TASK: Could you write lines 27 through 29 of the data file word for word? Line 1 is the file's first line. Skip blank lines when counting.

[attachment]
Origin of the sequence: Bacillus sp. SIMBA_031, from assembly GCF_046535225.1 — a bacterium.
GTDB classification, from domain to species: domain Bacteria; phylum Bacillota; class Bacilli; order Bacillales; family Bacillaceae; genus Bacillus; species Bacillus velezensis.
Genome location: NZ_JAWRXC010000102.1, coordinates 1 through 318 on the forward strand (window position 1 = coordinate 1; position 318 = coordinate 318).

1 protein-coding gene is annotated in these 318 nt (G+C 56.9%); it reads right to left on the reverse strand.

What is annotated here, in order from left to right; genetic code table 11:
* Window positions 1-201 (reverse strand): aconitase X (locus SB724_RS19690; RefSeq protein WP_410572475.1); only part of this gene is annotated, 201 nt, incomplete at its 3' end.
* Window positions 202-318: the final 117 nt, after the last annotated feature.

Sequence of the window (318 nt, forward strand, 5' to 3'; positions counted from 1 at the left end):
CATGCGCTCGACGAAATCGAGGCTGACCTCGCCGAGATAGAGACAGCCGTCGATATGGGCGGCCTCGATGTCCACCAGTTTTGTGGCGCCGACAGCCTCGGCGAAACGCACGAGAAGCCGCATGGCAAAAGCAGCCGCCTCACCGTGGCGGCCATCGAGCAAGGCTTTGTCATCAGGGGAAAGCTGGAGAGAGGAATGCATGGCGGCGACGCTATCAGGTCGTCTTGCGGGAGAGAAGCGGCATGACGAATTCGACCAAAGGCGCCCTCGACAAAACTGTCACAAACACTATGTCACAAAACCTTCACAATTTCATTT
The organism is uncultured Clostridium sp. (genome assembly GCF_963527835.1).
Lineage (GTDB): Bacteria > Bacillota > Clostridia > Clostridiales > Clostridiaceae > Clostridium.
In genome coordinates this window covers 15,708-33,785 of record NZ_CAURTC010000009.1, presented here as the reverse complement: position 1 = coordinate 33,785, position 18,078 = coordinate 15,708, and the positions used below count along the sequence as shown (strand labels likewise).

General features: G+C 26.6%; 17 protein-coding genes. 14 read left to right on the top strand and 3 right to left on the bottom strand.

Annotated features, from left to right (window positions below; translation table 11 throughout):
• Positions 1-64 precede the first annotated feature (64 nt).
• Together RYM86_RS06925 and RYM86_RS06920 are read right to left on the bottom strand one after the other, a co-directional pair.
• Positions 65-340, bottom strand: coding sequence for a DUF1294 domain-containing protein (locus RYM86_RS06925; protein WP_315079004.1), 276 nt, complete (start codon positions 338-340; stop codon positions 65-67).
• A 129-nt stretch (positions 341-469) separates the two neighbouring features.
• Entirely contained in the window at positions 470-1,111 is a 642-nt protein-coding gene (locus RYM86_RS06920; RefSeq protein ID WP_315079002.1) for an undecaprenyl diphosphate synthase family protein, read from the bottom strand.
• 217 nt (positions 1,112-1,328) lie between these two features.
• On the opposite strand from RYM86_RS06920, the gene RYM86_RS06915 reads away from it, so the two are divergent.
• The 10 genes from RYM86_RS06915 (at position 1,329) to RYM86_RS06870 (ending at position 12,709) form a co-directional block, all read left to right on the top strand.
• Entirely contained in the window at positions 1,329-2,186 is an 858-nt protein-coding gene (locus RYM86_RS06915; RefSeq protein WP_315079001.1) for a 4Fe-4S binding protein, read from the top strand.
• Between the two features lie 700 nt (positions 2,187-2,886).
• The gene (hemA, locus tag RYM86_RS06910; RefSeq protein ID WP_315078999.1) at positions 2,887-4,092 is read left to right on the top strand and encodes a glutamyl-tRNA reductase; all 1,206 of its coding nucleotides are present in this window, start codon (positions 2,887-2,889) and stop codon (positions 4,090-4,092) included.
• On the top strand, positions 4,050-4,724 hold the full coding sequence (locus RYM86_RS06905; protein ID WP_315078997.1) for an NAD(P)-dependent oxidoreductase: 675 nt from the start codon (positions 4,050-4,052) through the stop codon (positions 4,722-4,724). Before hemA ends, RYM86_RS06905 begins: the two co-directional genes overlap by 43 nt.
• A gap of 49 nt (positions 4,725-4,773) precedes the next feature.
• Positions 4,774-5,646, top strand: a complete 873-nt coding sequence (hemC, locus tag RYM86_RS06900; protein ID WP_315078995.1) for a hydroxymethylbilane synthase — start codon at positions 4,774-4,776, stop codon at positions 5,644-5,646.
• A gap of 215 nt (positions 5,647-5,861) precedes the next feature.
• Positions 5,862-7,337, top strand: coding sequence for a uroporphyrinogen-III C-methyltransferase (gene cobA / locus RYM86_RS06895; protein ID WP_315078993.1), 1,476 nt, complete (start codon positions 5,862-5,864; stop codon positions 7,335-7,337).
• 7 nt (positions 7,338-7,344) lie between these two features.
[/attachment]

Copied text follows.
• A gap of 49 nt (positions 4,725-4,773) precedes the next feature.
• Positions 4,774-5,646, top strand: a complete 873-nt coding sequence (hemC, locus tag RYM86_RS06900; protein ID WP_315078995.1) for a hydroxymethylbilane synthase — start codon at positions 4,774-4,776, stop codon at positions 5,644-5,646.
• A gap of 215 nt (positions 5,647-5,861) precedes the next feature.